Eggs Baked in Cream
Adapted from Camino
serves 2

Ingredients
1 tablespoon butter
1 really large leek or two smaller ones, sliced, light green and white parts only
2 sprigs thyme, leaves roughly chopped
4 large farm-fresh eggs
About 2 tablespoons half-and-half
Salt Coarsely ground black pepper

Directions
Set a rack in the middle of the oven and preheat to 400 degrees.

Melt the butter over medium heat and add the leek, a splash of water ,and a pinch of salt.  Cook until the leeks are soft, about 2 minutes.   Add the herbs and divide the mixture evenly between two 1 cup ramekins.

Crack 2 eggs into each ramekin on top of the leeks.  Add half-and-half to each so it just covers the egg.  Sprinkle with salt and coarsely ground pepper.

Cook until the white is set, 10 to 14 minutes.   Be careful because it won’t look cooked because of the cream on top.  But, at about 14 minutes, the yolks were just about 75% cooked through.  So, go a little less if you like your yolks yolky.

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If kindergarten teachers watched me in the kitchen, they’d probably give me a lecture about following directions.  I’m not very good at it.  To me, recipes are usually just suggestions or loose guidelines.

So, when I found this James Beard recipe for persimmon bread, the fact that he is practically the godfather of modern American cooking didn’t really stop me from deviating from the script.  Clearly, I have no shame.

Despite my wanton disregard for Mr. Beard’s recipe, the finished product was delicious.  My husband, however, said that he would have preferred the original.  If you are like me and get the shakes if you don’t find ways to consume as much ginger as possible, my version is right up your alley.  Otherwise, I imagine the original is pretty spectacular too.

If you’ve never tried persimmon, you are missing out.  The ripe Hachiya persimmon, which is used i this recipe, is essentially this fragrant orange pulp held together by a thin skin. 

 I just had to squeeze it slightly and it burst.  I just picked out the skin and membrane and no further preparation was needed.

Ginger Persimmon Bread
Adapted from James Beard, as found on David Lebovitz’s blog

Using the higher amount of sugar will produce a moister and, of course, sweeter bread.

Ingredients
1 3/4 cups sifted flour
3/4 teaspoon salt
1 teaspoon baking soda
1/2 teaspoon ground nutmeg
1/2 teaspoon cinnamon
1 to 1 1/2 cups sugar
1 teaspoon grated fresh ginger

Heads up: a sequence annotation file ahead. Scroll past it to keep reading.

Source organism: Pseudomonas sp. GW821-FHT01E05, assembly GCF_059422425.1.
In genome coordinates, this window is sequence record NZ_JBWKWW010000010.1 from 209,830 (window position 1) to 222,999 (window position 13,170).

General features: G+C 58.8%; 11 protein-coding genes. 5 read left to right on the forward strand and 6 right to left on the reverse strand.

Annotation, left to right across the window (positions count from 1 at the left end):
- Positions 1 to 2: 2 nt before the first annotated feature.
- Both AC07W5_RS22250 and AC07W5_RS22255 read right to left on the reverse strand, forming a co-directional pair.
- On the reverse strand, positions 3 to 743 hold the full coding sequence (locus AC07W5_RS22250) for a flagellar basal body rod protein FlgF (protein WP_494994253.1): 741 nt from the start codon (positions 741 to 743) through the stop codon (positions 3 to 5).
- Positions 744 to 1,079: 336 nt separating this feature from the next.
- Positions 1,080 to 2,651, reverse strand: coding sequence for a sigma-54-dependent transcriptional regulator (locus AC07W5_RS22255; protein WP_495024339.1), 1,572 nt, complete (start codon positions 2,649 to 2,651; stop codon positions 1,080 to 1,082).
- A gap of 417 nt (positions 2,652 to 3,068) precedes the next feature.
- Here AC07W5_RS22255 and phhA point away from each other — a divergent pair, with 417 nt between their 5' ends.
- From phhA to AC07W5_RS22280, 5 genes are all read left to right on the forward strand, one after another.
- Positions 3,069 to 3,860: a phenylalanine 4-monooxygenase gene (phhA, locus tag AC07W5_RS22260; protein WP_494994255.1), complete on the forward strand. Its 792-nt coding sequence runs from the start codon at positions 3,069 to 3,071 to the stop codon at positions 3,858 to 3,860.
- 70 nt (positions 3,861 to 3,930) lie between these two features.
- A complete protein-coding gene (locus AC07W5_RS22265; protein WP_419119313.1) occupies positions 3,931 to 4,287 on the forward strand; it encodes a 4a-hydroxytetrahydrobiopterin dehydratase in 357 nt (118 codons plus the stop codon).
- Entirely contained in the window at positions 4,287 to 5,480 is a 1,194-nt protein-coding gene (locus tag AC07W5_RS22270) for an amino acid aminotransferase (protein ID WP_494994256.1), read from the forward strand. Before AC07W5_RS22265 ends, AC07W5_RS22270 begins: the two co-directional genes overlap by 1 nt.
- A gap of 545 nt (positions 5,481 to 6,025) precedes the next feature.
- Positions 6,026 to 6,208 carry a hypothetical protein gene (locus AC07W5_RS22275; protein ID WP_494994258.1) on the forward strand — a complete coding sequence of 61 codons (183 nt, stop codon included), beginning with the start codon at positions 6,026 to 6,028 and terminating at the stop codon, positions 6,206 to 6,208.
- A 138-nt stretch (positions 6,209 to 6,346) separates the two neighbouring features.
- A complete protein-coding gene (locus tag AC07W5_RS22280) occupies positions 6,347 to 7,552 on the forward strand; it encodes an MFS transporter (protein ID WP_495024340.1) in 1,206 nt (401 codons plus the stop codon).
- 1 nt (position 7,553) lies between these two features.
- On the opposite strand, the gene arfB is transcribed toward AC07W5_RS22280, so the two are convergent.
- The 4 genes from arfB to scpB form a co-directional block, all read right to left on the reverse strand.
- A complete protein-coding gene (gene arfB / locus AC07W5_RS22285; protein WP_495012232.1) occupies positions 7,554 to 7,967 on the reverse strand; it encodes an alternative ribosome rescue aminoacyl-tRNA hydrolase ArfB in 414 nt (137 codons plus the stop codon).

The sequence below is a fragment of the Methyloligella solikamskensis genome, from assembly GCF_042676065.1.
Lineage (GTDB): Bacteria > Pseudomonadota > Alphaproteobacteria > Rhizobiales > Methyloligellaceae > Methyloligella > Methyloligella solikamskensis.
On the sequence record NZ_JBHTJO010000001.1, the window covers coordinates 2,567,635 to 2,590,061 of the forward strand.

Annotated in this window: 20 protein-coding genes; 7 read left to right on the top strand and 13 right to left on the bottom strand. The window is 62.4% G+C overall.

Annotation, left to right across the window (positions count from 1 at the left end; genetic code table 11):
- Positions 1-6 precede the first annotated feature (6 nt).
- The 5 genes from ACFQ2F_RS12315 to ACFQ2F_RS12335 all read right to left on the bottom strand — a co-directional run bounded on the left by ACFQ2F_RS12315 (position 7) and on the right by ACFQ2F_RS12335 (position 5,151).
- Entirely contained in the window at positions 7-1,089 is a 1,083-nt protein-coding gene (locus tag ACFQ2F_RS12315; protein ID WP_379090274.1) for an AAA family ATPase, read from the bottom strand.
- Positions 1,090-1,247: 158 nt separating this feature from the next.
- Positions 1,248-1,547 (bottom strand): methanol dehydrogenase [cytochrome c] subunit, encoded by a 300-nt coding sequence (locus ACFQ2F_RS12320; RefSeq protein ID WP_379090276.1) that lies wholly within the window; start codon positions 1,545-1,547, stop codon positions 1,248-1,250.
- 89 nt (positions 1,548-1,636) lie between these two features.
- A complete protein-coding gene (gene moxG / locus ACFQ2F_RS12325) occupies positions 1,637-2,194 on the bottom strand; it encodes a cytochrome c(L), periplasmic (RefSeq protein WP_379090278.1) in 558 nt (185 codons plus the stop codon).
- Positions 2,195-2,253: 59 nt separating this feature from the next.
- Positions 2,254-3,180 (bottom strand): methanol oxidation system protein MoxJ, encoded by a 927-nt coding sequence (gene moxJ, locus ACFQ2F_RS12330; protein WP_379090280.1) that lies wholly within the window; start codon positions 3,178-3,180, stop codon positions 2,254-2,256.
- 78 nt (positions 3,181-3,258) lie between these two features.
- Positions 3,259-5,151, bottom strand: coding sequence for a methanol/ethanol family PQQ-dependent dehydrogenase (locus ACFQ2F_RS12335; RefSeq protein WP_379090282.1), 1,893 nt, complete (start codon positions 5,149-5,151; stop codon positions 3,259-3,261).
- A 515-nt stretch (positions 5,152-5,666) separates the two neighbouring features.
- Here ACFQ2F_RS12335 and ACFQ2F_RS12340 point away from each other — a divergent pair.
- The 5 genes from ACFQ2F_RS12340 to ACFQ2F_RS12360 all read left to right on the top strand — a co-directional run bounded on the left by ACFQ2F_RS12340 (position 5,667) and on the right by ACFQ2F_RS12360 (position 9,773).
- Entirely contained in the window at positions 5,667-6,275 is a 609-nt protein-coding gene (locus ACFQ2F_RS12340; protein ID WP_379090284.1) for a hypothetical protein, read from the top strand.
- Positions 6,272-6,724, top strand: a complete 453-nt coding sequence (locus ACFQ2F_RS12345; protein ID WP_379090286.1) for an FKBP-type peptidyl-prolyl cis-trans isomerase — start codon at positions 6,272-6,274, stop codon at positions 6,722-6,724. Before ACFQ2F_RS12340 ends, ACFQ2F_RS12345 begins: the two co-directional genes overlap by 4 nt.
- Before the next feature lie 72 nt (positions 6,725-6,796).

1/2 cup melted unsalted butter and cooled to room temperature
2 large eggs, at room temperature, lightly beaten
1/3 cup cognac, bourbon, or whiskey
1 cup persimmon puree (from about 2 squishy-soft Hachiya persimmons)
2/3 cup minced candied ginger

Directions
Preheat oven to 350 degrees.  Butter 1 loaf pan and dust with flour, shaking out any excess.

Sift the first 6 dry ingredients in a large mixing bowl.

Make a well in the center then stir in the fresh ginger, butter, eggs, liquor, persimmon puree.  Mix gently, then add the candied ginger.  Stir until everything is combined and the ginger is evenly distributed.

Bake 1 hour or until toothpick inserted into the center comes out clean.

The bread will keep for about a week, if well-wrapped, at room temperature, and should freeze well.

The bread was delicious.  Persimmons have a subtle spicy taste to them, so they worked well with the ginger, cognac, and other spices.  It was almost like a really gorgeous tasting fruit cake. 

 

 

 

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A dear friend came to visit last weekend.  After a long cross-country flight and a long night of sleep thwarted by jet lag, I thought she deserved to wake up to baked goods.

This recipe was inspired by Ina Garten’s cheddar dill scone recipe, however, I wound up modifying the recipe from the strawberry scones I baked a few months ago.  Ina’s recipe (and many of the other scone recipes out there) all use eggs, whereas this one, which originated at Confessions of a Tart, does not.  That makes it so much easier to mix up the night before and can sit in the fridge overnight, waiting to be baked in the morning.  Perhaps dough containing eggs will do that too, but since I’ve had such good luck with this strawberry scone recipe, that I decided not to tempt fate.  I tweaked the basic recipe a little, adding extra cream to account for the loss of moisture from the berries and the addition of cheese, and upping the salt a bit.

Cheddar Dill Scones
Inspired by Confessions of a Tart and Ina Garten

Ingredients
2 cups all-purpose flour
2 teaspoons baking powder
1 teaspoon salt
6 tablespoons butter, in cubes, slightly softened
1 cup half-and-half or cream or cold buttermilk
4 ounces grated cheddar
1/2 cup minced fresh dill

Directions
Combine flour, baking powder and salt.  Add butter, using a pastry cutter or your fingers to evenly mix the butter into flour.  Stir in dill and cheddar; then add cream/half-and-half/buttermilk all at once.  Gently stir dough until it holds together.

Turn onto a lightly floured surface and knead a few times to incorporate dry ingredients.  Be gentle so you don’t  overwork the dough.  Sprinkle dough with flour if it gets sticky. 

Pat the dough into a circle 3/4 inch thick.   At this point, I wrapped it up in plastic wrap and stuck it in the fridge to bake in the morning.  But, either way, just before you bake, preheat oven to 400 degrees.  Lightly grease a cookie sheet or cover it in parchment.  Don’t skip this step or the cheese will drip out and burn on the pan.

Cut circle into 6-8 wedges, then transfer wedges to the cookie sheet, leaving at least 1/2 inch of space between them. Bake 20-25 minutes or until the tops are beginning to brown and spring back when you push them. 

 The scones will be quite rich, but very yummy.  A perfect breakfast to start off a day of wine tasting.